The first person to use a mark in commerce has superior rights to the mark.  The rights may be limited, however, geographically or otherwise.  For example, the USPTO website shows that the Burger King Corporation first registered its name in 1968.  If you operated a restaurant named "Burger King" in Springfield before 1968, then you would have superior rights to the name in Springfield and could keep Burger King from opening a restaurant here.  This is true regardless of whether or not you had registered the mark in Illinois or federally.  You acquired your rights by use of the name.  Your rights are limited to the area in which you operate because that is where you have used the mark.  You would not be able to stop the rest of the Burger King restaurants from opening nationally.

Establishing the date of first use of a mark can be difficult.  One of the benefits of registering the trademark is setting forth the date of first use before a conflict develops.

In the United States, your use of the mark only applies to the good and services that you produce.  This is contrary to the laws of most other countries which will apply the mark to all good and services or a wide variety of goods and services.  For example, "LexisNexis" established its computer information services in the 1970s.  When Toyota planned to introduce its "Lexus" cars in 1987, the owners of Lexis sued to stop the sale of the cars in the United States.  Lexis won at the trial level but lost on appeal.  The federal court determined that consumers were not likely to confuse the computer information service and luxury cars.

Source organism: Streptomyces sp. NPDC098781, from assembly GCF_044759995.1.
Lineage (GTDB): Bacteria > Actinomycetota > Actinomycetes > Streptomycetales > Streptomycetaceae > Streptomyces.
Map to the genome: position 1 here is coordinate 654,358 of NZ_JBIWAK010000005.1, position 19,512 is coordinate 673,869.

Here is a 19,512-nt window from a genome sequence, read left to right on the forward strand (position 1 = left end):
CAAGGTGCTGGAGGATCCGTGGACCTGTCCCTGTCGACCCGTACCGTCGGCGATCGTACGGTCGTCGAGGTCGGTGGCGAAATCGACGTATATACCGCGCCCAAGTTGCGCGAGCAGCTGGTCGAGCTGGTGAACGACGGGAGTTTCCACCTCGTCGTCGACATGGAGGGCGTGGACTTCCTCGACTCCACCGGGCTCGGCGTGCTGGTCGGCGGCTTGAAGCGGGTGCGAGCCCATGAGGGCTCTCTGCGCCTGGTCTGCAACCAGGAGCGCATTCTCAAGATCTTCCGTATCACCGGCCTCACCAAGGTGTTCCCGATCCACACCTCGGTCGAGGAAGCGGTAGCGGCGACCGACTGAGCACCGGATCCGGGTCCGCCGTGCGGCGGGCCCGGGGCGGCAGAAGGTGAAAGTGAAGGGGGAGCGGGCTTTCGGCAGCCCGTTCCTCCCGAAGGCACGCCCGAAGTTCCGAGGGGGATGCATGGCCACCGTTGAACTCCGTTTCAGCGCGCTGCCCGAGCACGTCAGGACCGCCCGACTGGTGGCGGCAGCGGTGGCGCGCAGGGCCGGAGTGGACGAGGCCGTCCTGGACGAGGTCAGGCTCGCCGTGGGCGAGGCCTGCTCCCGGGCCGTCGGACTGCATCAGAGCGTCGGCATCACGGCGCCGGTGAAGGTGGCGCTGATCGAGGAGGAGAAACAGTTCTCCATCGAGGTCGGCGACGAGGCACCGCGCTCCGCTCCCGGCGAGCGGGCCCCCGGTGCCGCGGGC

The owners of Lexis also argued that "Lexus" would dilute its brand but lost that argument as well.  Dilution applies to "famous" trademarks.  If a trademark is determined to be famous (based on criteria set out in the federal statute), then the owner can generally stop its use on any goods and services.  For example, Coca-Cola would not register its trademark with respect to bourbon because it does not use its mark on bourbon.  However, because Coca-Cola is so well known, the use of its mark on bourbon would dilute the value of its trademark and would be prohibited.

Can trademark rights be lost?  Yes, as discussed above, trademark rights are established by use.  If you cease to use your mark, it can be deemed abandoned.  Nonuse of a mark for three consecutive years is "prima facie" evidence of abandonment.  At that time, if your trademark is registered with the USPTO, another business can bring a Petition to Cancel your registration and file for a new registration of its own.

These are some basic trademark principals.  In a future column, I will discuss trademark infringement and litigation.